Linux Product Insider - CherryPal 'Green' PC
This week's "Linux Product Insider" features the CherryPal C100 PC, DragonflyBSD 2.0, SansDigital’s MobileNAS MN4L+, Mandriva and Precedent Technologies’ TechSurfer PC and Joey Lott et al.’s Adobe AIR in Action
Here is this week's Linux product news:
CherryPal C100 Computer
Who says you can’t have your pie and eat it too? The new CherryPal C100 computer is compact, svelte and will perform your computing with 98% less energy than a standard desktop PC – only 2 Watts. CherryPal Inc. says that its new creation has no moving parts, contains 80% few components, is highly secure, and runs a customized version of Debian. No maintenance is required since most information is processed and stored offsite in the so-called CherryPalCloud. The CherryPal also offers a new single software layer technology, which collapses the operating system and browser into one layer. The single layer makes the CherryPal exponentially faster, says its maker, and virtually eliminates the risk of bugs or viruses for the user. The CherryPal has a Freescale’s MPC5121e mobileGT processor, 256 MB of DDR2 DRAM and a 4 GB NAND Flash-based solid state drive.
BSD now has more biodiversity with the recent release of DragonflyBSD 2.0. DragonflyBSD is a fork of FreeBSD 4.8. The project developers state that “DragonFly gives the BSD base an opportunity to grow in an entirely different direction from the one taken in the FreeBSD, NetBSD, and OpenBSD series.” Key advancements in the new Version 2.0 include the new HAMMER filesystem, live-CD functionality, tons of new drivers, and more. The DragonflyBSD Wiki also contains a chart comparing it with Linux.
SansDigital’s MobileNAS MN4L+
The latest product news in network-attached storage is the release of Sans Digital’s MobileNAS MN4L+, a compact network-attached storage server with home and enterprise features that can also be used as direct attached storage via iSCSI support. The device is a 4-bay NAS/DAS in a tower configuration that utilizes an Intel Pentium M CPU and 512 MB of DDR-2 memory. It further supports hot-swap with RAID 1, 0, 5 & 6, is expandable and is designed with USB 2.0/eSATA/Firewire 400 expansion ports and iSCSI initiator and target support for the connection to other similar storage devices. The increased processing power allows enterprise-level features such as snapshot with scheduling and real-time NAS-to-NAS folder replication. The MobileNAS MN4L+ supports networks for Linux, Mac OS and Windows.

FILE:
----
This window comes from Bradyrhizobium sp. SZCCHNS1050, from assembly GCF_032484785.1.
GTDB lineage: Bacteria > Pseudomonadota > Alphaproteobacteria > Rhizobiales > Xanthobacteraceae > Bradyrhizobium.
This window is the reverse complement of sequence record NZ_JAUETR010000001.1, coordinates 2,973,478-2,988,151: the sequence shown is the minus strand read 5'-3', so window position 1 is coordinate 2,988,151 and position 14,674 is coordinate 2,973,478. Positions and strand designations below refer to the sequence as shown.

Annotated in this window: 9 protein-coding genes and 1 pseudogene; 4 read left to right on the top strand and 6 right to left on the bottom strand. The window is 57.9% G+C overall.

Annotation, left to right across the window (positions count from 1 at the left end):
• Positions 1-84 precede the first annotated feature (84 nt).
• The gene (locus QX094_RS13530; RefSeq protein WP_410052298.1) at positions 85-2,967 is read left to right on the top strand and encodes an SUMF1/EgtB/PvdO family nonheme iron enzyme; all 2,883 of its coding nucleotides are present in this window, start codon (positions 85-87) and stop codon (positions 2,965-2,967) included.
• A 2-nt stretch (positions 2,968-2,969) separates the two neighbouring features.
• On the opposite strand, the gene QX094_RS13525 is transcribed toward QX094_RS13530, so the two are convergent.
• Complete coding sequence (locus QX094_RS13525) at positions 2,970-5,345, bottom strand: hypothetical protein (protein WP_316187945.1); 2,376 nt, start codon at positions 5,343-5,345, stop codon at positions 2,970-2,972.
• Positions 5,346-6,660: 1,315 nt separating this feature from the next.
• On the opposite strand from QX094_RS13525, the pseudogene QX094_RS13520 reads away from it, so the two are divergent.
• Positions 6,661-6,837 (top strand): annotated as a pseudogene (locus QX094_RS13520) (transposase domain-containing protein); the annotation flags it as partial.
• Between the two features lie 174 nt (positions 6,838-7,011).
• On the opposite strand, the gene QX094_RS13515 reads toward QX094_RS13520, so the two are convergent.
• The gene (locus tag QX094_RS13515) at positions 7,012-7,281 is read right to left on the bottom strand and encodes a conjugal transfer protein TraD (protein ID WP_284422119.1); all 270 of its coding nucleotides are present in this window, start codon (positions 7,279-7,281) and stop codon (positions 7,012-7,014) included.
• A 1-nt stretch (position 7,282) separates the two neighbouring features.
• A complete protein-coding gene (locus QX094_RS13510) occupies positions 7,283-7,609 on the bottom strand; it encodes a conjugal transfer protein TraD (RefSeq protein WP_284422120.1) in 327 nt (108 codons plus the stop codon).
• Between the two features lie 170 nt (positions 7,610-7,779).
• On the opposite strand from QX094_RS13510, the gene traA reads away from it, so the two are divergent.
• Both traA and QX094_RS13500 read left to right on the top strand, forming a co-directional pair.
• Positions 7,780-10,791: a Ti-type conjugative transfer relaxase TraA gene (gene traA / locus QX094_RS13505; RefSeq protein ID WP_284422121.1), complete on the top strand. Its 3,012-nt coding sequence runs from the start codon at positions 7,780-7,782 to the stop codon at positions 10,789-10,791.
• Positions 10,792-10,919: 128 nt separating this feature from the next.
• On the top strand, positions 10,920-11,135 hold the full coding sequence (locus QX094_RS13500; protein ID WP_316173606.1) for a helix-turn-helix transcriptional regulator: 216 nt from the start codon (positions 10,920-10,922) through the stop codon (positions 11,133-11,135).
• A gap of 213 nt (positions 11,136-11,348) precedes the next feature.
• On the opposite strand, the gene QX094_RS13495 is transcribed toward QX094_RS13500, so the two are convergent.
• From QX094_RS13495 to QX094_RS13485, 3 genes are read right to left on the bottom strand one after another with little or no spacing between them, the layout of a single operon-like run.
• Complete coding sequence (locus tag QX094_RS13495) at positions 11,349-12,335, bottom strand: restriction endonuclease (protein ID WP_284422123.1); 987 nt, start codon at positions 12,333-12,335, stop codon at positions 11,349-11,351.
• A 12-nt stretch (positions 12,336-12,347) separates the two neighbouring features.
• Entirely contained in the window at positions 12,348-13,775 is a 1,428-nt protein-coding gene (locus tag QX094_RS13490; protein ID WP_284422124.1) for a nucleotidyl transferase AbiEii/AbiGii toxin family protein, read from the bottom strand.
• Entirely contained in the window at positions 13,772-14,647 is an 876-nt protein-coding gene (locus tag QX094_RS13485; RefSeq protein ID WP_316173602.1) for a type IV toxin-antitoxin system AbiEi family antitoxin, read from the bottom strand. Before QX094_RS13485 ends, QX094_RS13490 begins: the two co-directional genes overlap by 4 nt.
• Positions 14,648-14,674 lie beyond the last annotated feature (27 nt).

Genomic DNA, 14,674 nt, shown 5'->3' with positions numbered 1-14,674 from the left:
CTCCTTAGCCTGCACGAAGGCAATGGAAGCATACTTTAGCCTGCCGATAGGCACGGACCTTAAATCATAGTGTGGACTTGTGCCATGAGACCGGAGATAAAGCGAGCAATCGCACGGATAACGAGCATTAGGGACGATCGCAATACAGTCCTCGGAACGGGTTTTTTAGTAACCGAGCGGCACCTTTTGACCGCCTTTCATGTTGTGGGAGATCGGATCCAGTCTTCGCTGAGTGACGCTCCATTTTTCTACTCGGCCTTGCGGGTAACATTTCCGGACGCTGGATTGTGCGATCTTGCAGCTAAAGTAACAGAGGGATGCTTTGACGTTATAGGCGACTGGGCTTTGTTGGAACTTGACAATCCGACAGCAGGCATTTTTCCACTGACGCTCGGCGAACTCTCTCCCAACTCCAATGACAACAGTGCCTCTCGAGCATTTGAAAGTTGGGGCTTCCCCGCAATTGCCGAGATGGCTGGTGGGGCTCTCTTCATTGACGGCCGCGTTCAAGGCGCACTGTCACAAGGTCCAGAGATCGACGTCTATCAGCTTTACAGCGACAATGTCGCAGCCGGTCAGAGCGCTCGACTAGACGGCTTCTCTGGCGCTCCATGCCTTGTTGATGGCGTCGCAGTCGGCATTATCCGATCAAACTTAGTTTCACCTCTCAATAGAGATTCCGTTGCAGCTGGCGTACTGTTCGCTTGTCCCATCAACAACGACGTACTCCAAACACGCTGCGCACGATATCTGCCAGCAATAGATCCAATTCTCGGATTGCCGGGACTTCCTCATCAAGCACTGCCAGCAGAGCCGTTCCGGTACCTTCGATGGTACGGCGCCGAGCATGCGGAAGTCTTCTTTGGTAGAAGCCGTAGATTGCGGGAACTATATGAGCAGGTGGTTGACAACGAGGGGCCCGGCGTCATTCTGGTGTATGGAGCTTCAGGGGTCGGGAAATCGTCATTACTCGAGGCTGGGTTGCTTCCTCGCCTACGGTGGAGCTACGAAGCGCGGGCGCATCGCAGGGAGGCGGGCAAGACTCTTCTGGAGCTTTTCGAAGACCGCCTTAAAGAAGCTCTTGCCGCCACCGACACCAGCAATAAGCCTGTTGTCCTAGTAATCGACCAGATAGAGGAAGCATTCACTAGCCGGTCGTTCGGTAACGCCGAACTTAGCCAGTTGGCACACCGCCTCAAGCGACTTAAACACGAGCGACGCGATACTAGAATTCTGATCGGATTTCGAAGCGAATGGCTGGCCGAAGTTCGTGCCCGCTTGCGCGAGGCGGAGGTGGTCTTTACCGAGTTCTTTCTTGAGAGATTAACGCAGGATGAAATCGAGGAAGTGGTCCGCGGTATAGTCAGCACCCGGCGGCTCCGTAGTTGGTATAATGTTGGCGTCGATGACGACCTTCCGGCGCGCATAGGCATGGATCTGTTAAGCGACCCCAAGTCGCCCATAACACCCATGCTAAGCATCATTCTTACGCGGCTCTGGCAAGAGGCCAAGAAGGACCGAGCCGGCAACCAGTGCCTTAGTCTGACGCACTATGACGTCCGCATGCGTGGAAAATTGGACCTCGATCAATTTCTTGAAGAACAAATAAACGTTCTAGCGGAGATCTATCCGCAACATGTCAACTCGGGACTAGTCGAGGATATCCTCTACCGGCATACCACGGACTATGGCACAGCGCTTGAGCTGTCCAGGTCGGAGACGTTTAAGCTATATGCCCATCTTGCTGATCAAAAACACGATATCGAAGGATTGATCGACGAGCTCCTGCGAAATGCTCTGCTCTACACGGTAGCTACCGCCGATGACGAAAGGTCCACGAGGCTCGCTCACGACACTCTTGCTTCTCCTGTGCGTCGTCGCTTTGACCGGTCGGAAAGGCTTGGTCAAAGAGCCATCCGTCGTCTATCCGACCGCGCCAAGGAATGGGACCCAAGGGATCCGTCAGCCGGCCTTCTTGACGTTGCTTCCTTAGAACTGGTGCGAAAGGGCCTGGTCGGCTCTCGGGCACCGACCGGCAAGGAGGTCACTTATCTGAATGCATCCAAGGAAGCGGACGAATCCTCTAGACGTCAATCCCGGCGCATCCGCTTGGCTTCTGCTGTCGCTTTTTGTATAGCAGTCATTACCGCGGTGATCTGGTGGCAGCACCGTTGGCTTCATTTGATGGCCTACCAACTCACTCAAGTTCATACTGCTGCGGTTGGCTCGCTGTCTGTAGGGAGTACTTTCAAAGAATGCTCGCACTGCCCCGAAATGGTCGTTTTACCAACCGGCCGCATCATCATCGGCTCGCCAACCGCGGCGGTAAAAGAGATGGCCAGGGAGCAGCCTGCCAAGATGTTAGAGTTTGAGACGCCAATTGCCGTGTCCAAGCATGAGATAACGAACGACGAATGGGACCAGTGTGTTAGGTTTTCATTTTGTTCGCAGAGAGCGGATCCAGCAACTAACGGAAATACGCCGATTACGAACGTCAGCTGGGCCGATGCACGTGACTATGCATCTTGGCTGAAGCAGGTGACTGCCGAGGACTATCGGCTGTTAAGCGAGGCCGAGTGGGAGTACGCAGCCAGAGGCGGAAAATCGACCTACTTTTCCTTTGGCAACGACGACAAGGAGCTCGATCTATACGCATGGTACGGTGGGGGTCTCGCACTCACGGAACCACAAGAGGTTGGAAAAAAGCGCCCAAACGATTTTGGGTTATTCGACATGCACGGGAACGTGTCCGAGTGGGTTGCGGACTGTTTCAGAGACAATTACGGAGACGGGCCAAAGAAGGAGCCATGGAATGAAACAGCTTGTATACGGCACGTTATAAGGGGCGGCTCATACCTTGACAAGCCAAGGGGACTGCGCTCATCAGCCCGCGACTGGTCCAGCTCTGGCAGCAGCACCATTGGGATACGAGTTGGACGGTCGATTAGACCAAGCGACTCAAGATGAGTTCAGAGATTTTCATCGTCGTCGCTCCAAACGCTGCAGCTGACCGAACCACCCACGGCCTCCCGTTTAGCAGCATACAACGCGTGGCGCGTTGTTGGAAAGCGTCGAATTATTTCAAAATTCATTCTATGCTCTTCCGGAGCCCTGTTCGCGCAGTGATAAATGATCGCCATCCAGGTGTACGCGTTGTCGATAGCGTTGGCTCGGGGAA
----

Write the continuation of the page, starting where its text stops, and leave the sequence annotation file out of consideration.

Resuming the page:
Mandriva and Precedent Technologies’ TechSurfer PC
Deals like this – preinstalled PCs - are the key to Linux’s success on the desktop. Pushing this idea forward are the French distro maker Mandriva and American Precedent Technologies and their forthcoming TechSurfer Linux PC. The TechSurfer will be a low-cost, Atom-CPU-based PC for Web-centric computer users, those who mostly surf the Internet, download music, utilize VoIP services and the like. While the Mandriva Linux operating system is the default, Windows XP and Vista are also available on the PC. The TechSurfer will be released in the U.S. market in September, 2008.
Joey Lott et al.’s Adobe AIR in Action (Manning)
To send feedback on this article, or to send product news, please contact Products Editor, James Gray at firstname.lastname@example.org.
James Gray is Products Editor for Linux Journal
Getting Started with DevOps - Including New Data on IT Performance from Puppet Labs 2015 State of DevOps Report
August 27, 2015
12:00 PM CDT
DevOps represents a profound change from the way most IT departments have traditionally worked: from siloed teams and high-anxiety releases to everyone collaborating on uneventful and more frequent releases of higher-quality code. It doesn't matter how large or small an organization is, or even whether it's historically slow moving or risk averse — there are ways to adopt DevOps sanely, and get measurable results in just weeks.
Free to Linux Journal readers.Register Now!
- Three More Lessons
- Django Models and Migrations
- August 2015 Issue of Linux Journal: Programming
- Hacking a Safe with Bash
- Secure Server Deployments in Hostile Territory, Part II
- The Controversy Behind Canonical's Intellectual Property Policy
- Shashlik - a Tasty New Android Simulator
- Huge Package Overhaul for Debian and Ubuntu
- Embed Linux in Monitoring and Control Systems
- KDE Reveals Plasma Mobile